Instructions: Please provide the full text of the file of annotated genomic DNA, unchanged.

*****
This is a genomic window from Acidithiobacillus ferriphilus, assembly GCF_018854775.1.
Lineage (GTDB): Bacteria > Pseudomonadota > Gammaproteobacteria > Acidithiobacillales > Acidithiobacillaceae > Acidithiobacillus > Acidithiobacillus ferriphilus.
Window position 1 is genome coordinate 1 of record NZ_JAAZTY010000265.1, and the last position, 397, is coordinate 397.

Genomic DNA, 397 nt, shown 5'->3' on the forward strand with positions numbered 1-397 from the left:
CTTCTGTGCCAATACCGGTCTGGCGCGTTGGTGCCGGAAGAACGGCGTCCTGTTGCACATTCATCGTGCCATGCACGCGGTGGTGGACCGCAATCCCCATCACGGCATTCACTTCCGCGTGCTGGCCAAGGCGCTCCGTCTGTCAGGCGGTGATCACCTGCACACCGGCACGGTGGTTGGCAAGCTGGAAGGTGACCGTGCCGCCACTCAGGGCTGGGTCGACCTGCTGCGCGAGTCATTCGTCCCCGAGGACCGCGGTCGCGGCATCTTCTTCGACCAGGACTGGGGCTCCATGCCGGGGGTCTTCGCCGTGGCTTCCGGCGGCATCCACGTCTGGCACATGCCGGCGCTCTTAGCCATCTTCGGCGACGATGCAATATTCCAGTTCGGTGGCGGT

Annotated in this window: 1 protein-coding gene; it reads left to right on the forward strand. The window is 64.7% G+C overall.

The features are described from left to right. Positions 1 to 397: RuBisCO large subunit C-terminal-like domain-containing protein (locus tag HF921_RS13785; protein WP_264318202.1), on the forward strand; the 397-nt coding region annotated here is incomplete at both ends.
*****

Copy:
This is a genomic window from Acidithiobacillus ferriphilus, assembly GCF_018854775.1.
Lineage (GTDB): Bacteria > Pseudomonadota > Gammaproteobacteria > Acidithiobacillales > Acidithiobacillaceae > Acidithiobacillus > Acidithiobacillus ferriphilus.
Window position 1 is genome coordinate 1 of record NZ_JAAZTY010000265.1, and the last position, 397, is coordinate 397.

Genomic DNA, 397 nt, shown 5'->3' on the forward strand with positions numbered 1-397 from the left:
CTTCTGTGCCAATACCGGTCTGGCGCGTTGGTGCCGGAAGAACGGCGTCCTGTTGCACATTCATCGTGCCATGCACGCGGTGGTGGACCGCAATCCCCATCACGGCATTCACTTCCGCGTGCTGGCCAAGGCGCTCCGTCTGTCAGGCGGTGATCACCTGCACACCGGCACGGTGGTTGGCAAGCTGGAAGGTGACCGTGCCGCCACTCAGGGCTGGGTCGACCTGCTGCGCGAGTCATTCGTCCCCGAGGACCGCGGTCGCGGCATCTTCTTCGACCAGGACTGGGGCTCCATGCCGGGGGTCTTCGCCGTGGCTTCCGGCGGCATCCACGTCTGGCACATGCCGGCGCTCTTAGCCATCTTCGGCGACGATGCAATATTCCAGTTCGGTGGCGGT

Annotated in this window: 1 protein-coding gene; it reads left to right on the forward strand. The window is 64.7% G+C overall.

The features are described from left to right. Positions 1 to 397: RuBisCO large subunit C-terminal-like domain-containing protein (locus tag HF921_RS13785; protein WP_264318202.1), on the forward strand; the 397-nt coding region annotated here is incomplete at both ends.